It’s that time of year when Scots the world over get together
for a shindig to pay tribute to our Bard so today Canadian writer Melanie Robertson-King whose blog you may remember I visited on St. Andrews night has come to mark the occasion.
Of course we’d rather not be on our own, so do join in the celebrations and where you feel moved by the bard, chip in with your own songs, poetry or reminiscences. The programme and menu are in accordance with tradition, so let’s get on with the show!
1. The Selkirk Grace
Some hae meat and canna eat, And some wad eat that want it;
But we hae meat, and we can eat, Sae let the Lord be thankit.
2. First course: Scotch Broth
While we’re blowing on our soup, Melanie’s going to tell us about her Scottish roots and how much Rabbie figured in her upbringing.
awesome scotch broth by daves cupboard on Flickr
As a wee girl, I was a member of the Wee McGregors (Highland Dancing group) and every year at Burns night, there was a huge celebration in Brockville at a gorgeous, Victorian hotel in the Wedgewood dining room (sadly the hotel is no longer there). After the meal, we danced… Highland Fling, Sword Dance, Shepherd’s Crook and more.
Melanie and her cousin with dancing medals
I had a Robertson tartan kilt and plaid made. I still remember my mum taking me to Craig’s to be measured and a few months later, my regalia arrived from CapeBreton where it was handmade. I danced until the summer of 1969. The last event I competed in was the 1000 Islands Highland Games where I won a silver medal in the sword dance.
(Fantastic photo – thanks for sharing!)My Dad had died in the spring of that year and the spark was gone. It wasn’t until a number of years later that I embraced my Scottish roots again. I still have my medal although I’m not sure where I have it squirreled away for safekeeping. My father had a collection of vinyl records by Scottish artists and they were played regularly and on Sunday mornings we listened to Breath of Heather on the radio so I grew up with the music and later on discovered the Corries, Old Blind Dogs, Runrig, and others and their music brought back number of happy memories. I also have a set of bagpipes languishing in the basement of my house and the bag cover is in the Robertson tartan!
- The Man Who Played Burns
Melanie – I’m impressed by the bagpipes. I think we need a picture! Of course as a Scot living at home we took a lot of our culture for granted. At school we had an annual competition to recite a poem in Scots (by heart of course) and in January there were always things on TV.
In the sixties there was an actor called John Cairney who played Burns on the stage and on TV and became a real heart-throb (and I’ve just discovered he’s still around). Music-wise in the sixties the folk scene was really taking off, and my sister’s boyfriend (now husband) had a folk-group of his own. But on TV there was only Andy Stewart or Robin Hall and Jimmie McGregor (check out this nice arrangement) – and I was really only interested in pop! But I did (I might not have admitted it!) enjoy when family sang songs around the piano – a throwback to a former age. ‘Rowan Tree’ and ‘Bonnie Glenshee’ were family favourites. TBut te only Burns suppers I ever went to were organised by the school Debating Society – too serious!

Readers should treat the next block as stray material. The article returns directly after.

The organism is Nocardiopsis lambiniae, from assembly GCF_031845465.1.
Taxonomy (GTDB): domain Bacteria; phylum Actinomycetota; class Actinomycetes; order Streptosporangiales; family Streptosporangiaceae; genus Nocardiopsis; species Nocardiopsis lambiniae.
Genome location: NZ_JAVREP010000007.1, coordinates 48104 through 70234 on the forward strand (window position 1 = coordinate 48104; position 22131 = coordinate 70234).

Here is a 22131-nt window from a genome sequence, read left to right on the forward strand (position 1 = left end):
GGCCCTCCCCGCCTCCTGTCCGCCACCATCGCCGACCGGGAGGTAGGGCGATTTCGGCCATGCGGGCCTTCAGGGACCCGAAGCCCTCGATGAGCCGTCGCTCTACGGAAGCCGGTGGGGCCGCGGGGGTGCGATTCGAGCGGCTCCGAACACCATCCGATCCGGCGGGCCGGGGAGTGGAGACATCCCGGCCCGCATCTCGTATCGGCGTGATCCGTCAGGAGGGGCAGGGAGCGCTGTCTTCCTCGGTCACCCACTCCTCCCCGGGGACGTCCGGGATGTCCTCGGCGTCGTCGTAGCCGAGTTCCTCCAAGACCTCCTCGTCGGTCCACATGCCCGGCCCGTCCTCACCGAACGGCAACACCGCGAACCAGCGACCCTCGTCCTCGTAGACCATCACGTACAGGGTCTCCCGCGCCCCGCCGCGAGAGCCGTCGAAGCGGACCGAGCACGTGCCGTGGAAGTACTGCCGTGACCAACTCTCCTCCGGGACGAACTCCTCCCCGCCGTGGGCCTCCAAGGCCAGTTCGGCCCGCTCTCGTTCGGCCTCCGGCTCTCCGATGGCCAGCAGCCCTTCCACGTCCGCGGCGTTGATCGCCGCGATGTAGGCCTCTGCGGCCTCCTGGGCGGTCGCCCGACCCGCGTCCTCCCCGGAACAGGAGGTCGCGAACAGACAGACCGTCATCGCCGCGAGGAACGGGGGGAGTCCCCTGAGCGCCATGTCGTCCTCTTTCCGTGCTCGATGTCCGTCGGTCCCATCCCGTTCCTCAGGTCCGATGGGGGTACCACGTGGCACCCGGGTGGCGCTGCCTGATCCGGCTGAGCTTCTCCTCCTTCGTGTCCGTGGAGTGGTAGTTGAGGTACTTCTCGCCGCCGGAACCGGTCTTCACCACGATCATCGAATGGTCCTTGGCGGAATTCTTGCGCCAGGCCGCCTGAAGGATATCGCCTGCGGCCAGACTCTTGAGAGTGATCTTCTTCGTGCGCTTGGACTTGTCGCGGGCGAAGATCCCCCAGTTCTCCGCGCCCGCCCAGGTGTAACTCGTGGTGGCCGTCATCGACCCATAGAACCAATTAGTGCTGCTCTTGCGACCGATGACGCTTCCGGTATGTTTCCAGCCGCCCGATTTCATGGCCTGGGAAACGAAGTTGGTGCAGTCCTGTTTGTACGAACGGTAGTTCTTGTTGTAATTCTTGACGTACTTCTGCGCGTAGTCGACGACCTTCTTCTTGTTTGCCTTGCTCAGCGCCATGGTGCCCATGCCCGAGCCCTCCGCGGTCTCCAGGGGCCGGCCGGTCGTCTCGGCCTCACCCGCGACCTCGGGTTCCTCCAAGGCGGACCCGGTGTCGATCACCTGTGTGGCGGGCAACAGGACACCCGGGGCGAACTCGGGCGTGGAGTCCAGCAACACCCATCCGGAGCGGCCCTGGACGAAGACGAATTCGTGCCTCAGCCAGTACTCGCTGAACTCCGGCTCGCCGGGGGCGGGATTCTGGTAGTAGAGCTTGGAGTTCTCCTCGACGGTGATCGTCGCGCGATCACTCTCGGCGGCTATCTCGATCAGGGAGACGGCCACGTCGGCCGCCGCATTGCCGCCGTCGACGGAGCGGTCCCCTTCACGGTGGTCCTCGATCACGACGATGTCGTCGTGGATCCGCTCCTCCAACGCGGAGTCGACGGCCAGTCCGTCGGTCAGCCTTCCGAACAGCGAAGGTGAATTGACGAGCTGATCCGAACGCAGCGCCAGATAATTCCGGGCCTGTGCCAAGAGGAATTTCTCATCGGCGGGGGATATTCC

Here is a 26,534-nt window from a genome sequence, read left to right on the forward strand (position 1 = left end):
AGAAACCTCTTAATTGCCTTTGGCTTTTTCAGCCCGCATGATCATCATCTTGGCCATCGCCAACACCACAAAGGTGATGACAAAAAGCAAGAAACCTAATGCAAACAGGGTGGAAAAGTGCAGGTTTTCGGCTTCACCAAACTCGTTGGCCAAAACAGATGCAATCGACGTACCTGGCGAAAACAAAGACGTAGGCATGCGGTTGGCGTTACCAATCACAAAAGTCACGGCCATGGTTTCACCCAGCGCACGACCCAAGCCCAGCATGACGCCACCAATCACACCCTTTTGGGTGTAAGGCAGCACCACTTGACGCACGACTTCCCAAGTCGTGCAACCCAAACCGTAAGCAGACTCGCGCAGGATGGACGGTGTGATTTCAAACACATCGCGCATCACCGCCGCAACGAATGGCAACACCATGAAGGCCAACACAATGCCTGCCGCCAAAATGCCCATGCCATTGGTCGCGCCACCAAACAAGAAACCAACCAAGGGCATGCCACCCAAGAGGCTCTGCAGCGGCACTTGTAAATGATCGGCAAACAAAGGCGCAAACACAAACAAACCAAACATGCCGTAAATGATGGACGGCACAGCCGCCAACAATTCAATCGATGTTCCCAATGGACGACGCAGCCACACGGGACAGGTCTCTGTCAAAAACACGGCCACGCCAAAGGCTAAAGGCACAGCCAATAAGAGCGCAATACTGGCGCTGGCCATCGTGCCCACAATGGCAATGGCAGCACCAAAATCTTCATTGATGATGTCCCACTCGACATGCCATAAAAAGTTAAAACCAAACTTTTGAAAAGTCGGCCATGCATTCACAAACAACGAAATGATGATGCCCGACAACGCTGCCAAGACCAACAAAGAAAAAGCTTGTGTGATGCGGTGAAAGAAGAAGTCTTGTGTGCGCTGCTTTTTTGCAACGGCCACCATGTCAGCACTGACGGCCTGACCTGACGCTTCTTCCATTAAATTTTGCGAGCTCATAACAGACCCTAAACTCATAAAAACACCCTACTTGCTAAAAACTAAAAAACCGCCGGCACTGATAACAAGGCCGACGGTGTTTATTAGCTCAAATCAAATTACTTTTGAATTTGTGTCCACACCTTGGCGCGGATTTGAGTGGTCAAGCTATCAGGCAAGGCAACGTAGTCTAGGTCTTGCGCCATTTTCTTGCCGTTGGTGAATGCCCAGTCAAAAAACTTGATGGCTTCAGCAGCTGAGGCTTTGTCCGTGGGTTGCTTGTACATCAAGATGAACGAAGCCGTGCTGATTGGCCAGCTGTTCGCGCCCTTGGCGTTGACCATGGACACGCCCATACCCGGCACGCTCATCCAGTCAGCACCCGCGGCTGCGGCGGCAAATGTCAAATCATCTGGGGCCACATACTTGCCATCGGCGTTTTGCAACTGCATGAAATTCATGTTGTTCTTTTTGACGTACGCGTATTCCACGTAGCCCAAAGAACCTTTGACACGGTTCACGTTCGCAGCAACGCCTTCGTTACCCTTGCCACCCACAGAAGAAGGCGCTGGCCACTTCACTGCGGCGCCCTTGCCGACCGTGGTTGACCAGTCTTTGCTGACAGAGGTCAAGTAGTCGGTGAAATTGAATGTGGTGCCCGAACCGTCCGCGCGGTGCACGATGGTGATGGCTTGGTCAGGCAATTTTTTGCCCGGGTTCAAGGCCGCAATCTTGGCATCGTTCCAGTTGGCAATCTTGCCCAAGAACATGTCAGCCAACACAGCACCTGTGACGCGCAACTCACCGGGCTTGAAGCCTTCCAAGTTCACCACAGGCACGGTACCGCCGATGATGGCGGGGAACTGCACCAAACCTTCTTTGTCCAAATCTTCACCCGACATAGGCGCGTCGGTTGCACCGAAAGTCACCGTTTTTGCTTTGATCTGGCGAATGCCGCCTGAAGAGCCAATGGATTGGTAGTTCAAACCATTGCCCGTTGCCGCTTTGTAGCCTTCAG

Here comes the main event:
3. Address to the Haggis – yes, we have the full experience!
4. No vegetarian option tonight so here we go with the main course
with thanks to smudie on Flickr
While we’re eating – you’re choice of music, Melanie, Bay City Rollers, Proclaimers, or shall we go traditional with the Corries?
Let’s do Bay City Rollers and Proclaimers for dinner music and the Corries for after?
Consider it done! (Hope you like Killiecrankie – my favourite)
5. The Immortal Memory
This is where a celebrity makes a speech about Rabbie Burns and his legacy. I think this could be a good time to choose a man.
Who do you fancy as our esteemed speaker?
a) Sean Connery b) Billie Connolly c) Ewan McGregor
Billie Connolly. As much as I love Sean and Ewan, Billie is the man.
Your wish is my command – Billy Connolly – If it wisnae fur yer wellies
Well that leaves us with a recitation of Tam O’Shanter, but that could take a while, so let’s close with a something we have not had so far – a piper! And Melanie has completed my education byt introducing me to the Red Hot chilli Pipers –piping as I had never heard it before.
And of course a reminder to everyone who fancies a bit of Scottish romance to take a look at Melanie’s novel.
A Shadow in the Past
When a contemporary teen is transported back through time to the Victorian era, she becomes A Shadow in the Past…
Nineteen-year-old Sarah Shand finds herself thrust back into the past. There she struggles to keep her real identity from a society that finds her comments and ideas strange and her speech and actions forward, unlike Victorian women. When Sarah verbally confronts confining social practices, including arranged marriages, powerful enemies commit her to a lunatic asylum. After falling in love with the handsome Laird of Weetshill, Robert Robertson, she must decide whether to find her way back to her own time or to remain in the past with him.
Where to buy:
4RV Publishing: http://4rvpublishingcatalog.yolasite.com/robertson-king.php
Barnes & Noble: http://www.barnesandnoble.com/w/a-shadow-in-the-past-melanie-robertson-king/1112348992?ean=9780983801887
Author Website: http://www.melanierobertson-king.com/
Author Blog: Celtic Connexions http://www.melanierobertson-king.com/wp02/
Facebook Author Page: https://www.facebook.com/pages/Melanie-Robertson-King/221018701298979
Twitter Account: @RobertsoKing https://twitter.com/#!/RobertsoKing
Phew – what a night!